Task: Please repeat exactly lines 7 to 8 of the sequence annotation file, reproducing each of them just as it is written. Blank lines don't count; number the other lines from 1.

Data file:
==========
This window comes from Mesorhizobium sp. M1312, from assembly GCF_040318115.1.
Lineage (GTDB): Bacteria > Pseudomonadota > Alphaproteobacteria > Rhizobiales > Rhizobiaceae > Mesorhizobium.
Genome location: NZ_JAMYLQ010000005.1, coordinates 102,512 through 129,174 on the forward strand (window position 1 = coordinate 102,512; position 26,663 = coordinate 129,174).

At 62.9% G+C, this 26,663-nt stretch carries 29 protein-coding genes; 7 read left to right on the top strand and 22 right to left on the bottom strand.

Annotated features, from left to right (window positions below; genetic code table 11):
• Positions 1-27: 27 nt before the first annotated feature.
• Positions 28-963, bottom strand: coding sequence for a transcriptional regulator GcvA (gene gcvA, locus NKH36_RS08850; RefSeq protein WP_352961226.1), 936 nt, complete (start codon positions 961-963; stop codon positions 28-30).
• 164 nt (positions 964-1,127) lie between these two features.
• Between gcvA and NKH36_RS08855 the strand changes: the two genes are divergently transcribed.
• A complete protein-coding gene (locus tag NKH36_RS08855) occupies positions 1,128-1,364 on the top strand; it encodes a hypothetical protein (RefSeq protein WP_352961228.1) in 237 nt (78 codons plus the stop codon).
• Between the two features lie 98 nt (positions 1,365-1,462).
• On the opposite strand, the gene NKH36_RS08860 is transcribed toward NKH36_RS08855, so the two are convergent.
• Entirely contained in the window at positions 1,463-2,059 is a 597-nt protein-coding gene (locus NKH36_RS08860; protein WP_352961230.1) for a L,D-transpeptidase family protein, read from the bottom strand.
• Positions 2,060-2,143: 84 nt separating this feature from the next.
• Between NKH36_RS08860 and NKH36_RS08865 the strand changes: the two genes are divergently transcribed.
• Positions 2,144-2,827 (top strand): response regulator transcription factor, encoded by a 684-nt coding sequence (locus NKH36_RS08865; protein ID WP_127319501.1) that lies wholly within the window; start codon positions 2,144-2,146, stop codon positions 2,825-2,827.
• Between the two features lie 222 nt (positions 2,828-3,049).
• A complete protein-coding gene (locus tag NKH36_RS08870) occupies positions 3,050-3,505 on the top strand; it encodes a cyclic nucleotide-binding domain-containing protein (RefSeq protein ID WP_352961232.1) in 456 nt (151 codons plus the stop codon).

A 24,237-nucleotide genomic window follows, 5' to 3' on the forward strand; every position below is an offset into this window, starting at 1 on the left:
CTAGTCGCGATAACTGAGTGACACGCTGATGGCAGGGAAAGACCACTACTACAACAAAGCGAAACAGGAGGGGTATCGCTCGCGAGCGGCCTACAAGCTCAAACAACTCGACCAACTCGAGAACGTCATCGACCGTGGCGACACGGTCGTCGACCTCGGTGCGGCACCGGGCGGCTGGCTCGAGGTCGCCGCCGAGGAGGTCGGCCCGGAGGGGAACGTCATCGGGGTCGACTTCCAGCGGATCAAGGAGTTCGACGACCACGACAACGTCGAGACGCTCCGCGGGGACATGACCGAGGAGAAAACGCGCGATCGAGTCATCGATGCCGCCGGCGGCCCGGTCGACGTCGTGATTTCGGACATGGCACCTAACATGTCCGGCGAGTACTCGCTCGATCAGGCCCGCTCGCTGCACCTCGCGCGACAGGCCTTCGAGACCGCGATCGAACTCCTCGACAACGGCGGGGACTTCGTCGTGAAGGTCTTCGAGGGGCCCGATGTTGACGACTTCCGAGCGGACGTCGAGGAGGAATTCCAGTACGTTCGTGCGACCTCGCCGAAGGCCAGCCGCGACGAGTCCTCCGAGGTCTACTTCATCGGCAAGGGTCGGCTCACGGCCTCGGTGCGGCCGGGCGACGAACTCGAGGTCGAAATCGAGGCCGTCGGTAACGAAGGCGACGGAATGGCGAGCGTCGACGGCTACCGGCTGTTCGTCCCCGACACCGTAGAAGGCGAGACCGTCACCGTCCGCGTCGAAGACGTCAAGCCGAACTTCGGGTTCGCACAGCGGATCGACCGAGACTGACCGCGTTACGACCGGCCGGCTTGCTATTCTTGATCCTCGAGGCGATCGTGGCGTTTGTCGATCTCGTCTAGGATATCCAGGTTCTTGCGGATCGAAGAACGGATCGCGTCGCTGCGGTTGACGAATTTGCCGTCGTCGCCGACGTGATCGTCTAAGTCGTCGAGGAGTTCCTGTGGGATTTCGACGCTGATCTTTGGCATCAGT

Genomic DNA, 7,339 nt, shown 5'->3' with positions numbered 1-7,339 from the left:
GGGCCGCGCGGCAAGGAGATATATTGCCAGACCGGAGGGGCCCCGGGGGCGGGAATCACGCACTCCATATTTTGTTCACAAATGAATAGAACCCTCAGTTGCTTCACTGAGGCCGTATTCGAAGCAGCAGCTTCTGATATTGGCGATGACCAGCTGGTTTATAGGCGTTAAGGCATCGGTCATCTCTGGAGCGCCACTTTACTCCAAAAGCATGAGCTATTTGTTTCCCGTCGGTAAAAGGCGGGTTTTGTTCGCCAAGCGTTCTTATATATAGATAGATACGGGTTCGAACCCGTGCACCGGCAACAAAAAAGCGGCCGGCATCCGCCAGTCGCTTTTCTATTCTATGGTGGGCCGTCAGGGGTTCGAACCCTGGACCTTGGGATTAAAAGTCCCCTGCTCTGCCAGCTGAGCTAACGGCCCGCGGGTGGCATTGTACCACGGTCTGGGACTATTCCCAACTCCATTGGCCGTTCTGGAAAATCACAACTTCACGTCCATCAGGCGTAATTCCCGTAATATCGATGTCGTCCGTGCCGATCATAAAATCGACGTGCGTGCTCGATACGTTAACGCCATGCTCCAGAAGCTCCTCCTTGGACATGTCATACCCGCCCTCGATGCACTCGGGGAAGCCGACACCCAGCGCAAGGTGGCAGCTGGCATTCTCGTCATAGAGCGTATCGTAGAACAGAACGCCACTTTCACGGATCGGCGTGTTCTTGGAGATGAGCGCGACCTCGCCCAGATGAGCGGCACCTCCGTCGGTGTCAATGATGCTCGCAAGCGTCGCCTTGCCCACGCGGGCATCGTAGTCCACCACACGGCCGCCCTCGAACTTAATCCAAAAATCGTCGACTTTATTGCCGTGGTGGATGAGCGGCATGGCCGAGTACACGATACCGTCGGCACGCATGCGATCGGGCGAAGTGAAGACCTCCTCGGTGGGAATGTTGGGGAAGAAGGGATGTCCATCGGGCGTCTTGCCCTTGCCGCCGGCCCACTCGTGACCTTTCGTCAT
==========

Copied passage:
• Positions 28-963, bottom strand: coding sequence for a transcriptional regulator GcvA (gene gcvA, locus NKH36_RS08850; RefSeq protein WP_352961226.1), 936 nt, complete (start codon positions 961-963; stop codon positions 28-30).
• 164 nt (positions 964-1,127) lie between these two features.